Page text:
Saturday was a beautiful day at the Viera Wetlands. Wildlife wasn’t overly abundant, but then again I only made two stops and focused on three primary subjects. The wetlands were open early and I was very happy because the sky was looking like it was going to produce a spectacular sunrise. I love getting to the Viera Wetlands well before sunrise this time of year in hopes of making some silhouette images of the nesting great blue herons against the sunrise as I did in my last visit to the Viera Wetlands. With the clouds and sun looking like they would cooperate for a nice background, I was optimistic that the herons would be active on the nest.
I hit a home run on the sunrise, but only hit a single on the herons. Literally. Click the images to view larger.
Seems there was just 1 great blue heron on the nests this morning. That can be both good or bad depending on how you look at it. It’s good in the sense that if only 1 nest is active, you can focus your attention on that one nest and not miss much. However, if there is only 1 nest, the opportunities can be somewhat limited. As they were this morning. Seems that the only heron on the nest couldn’t attract a mate for some morning courtship. He/she would dutifully point for me, but no mate appeared at the nest before the light became too harsh. This really presented a problem for me. In the past I had setup the camera to get as much of the sunrise and the herons in focus as possible. To do that you need a small aperture and a longer shutter speed. But when I’ve been setup for those shots, that’s when the action happens and my shutter speed is too slow. So all my courtship silhouettes are blurry because the birds are moving too fast for the shutter speed. This day I setup the camera to have a fast shutter speed so that I could capture any action that came my way. But none did. Still, the sky provided a beautiful background.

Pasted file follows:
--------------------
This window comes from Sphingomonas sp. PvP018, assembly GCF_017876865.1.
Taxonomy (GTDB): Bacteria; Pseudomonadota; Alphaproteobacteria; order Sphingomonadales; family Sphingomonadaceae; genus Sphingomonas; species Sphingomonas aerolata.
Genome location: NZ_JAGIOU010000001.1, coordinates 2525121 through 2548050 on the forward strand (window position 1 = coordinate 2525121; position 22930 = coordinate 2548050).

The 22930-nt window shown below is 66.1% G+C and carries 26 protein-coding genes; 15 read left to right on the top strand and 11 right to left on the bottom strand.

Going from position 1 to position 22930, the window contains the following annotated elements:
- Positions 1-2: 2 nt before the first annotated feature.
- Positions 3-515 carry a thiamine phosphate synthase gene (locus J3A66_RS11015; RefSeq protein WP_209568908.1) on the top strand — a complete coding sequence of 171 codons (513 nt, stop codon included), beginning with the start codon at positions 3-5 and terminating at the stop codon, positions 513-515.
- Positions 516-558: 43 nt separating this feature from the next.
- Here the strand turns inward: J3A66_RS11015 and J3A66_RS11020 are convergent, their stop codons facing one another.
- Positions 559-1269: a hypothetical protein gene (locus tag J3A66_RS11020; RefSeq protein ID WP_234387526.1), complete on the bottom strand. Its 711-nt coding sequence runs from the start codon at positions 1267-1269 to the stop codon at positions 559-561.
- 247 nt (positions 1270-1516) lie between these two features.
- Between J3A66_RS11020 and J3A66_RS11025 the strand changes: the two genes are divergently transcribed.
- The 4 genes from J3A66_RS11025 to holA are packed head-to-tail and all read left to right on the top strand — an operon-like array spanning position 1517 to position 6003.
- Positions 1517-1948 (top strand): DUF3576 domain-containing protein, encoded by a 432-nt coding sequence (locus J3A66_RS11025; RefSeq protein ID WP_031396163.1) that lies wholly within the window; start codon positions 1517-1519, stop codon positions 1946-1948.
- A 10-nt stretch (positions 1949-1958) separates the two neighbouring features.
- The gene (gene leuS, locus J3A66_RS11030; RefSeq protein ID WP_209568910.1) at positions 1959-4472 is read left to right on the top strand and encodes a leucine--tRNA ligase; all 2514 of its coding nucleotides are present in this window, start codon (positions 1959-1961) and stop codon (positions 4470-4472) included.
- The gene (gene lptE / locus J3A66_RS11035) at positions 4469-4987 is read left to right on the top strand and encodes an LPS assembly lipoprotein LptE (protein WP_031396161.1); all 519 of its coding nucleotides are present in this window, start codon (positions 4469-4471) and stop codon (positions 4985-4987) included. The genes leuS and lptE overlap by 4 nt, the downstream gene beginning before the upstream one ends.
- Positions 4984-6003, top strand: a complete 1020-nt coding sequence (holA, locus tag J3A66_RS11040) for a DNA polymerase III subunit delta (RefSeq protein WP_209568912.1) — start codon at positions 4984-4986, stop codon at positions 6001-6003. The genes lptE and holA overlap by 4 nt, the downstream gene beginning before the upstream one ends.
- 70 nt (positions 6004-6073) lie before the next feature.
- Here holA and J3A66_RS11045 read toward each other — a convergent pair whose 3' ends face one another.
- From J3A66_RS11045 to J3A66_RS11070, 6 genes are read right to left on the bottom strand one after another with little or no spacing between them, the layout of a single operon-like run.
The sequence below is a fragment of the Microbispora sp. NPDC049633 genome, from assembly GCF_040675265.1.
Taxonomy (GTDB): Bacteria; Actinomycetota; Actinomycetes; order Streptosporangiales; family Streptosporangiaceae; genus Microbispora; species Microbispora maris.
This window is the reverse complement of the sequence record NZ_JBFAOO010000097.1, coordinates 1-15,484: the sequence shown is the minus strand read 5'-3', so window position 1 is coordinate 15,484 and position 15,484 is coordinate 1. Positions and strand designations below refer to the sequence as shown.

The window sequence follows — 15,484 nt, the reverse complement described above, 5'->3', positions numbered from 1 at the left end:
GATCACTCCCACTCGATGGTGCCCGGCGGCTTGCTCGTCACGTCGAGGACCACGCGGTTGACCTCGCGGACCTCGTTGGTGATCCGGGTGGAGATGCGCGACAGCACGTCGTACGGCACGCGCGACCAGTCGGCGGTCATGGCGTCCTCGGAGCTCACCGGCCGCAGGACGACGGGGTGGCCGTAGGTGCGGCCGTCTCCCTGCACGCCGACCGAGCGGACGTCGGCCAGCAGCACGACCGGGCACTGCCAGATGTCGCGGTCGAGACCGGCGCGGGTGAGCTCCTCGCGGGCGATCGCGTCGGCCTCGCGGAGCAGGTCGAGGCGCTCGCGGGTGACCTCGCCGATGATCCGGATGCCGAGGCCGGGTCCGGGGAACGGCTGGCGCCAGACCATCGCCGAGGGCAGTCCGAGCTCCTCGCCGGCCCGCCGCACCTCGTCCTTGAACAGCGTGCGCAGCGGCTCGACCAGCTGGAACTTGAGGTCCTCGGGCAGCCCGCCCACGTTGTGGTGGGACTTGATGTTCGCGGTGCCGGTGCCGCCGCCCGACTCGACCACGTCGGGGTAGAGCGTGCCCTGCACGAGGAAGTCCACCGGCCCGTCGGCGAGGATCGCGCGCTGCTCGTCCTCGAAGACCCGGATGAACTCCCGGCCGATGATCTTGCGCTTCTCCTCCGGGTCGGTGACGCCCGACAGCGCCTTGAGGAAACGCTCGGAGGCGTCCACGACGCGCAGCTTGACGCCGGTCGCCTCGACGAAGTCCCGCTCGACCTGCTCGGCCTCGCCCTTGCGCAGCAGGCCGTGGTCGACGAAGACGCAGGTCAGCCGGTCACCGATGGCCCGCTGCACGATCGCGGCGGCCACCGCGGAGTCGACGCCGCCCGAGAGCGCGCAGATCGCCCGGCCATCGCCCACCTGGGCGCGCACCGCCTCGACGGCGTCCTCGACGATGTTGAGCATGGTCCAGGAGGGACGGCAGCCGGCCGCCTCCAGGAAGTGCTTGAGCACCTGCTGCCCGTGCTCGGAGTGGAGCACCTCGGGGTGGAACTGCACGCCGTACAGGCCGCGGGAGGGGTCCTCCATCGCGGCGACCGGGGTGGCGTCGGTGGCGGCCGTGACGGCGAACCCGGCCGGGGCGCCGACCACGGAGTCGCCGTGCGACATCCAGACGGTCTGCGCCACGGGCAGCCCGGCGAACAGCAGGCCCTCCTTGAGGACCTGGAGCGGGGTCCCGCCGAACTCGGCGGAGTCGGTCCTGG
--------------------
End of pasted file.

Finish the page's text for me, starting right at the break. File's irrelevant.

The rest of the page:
After the light got too harsh to work the great blue herons, it was time to turn my attention to a cooperative belted kingfisher. I wrote about her previously and she is still at the wetlands and still returning to a perch that is close enough to get some great images of this normally camera-shy bird. I finally got a shot very close to what I’m looking for. But even at 1/2000 shutter speed I still have wing blur. Looks like I’ll have to try again with a faster shutter speed in order to get the shot I want. But this one is almost there!
I also lucked out on a shot when she launches off the perch and dives into the water in search of breakfast. Its certainly no prize winning shot, but I thought it was a cool shot of her initial dive off the perch.
After about 90 minutes with the belted kingfisher I moved down the road a bit in search of a new quarry. I found what I believe to be an early nest for a double-crested cormorant, so I decided to sit on that nest for a while and see what might come up. Before too long, a green heron flew towards me and landed on the other side of the road. As soon as he landed, another green heron popped up not far from the first one and began stalking it. I sensed that a territorial dispute was in the works, so I whipped the camera around, focused and started shooting. I got about 6 frames of the action and came away with 3 decent images that tells the story of the encounter. As you can see, the intruder was chased off quite quickly.
I was happy that I had enough time to get setup for the action as these are opportunities that don’t come by all that often. The victor looked like he might be gloating just a bit as he settled down to begin fishing again.
There was one other bird encounter worth noting that morning. We were able to witness a flyby of a USAF C5 Super Galaxy transport plane on its way into Patrick AFB. This baby is huge and while it was probably cruising by us at 300 MPH, it looked like it was stationary or barely moving in the sky. With a height of 65.1 feet, a length of 247.8 feet and a wingspan of 222.8 feet it can carry a payload of 285,000 pounds.
I have always been fascinated by aircraft. Maybe that’s why I’m drawn to photographing birds.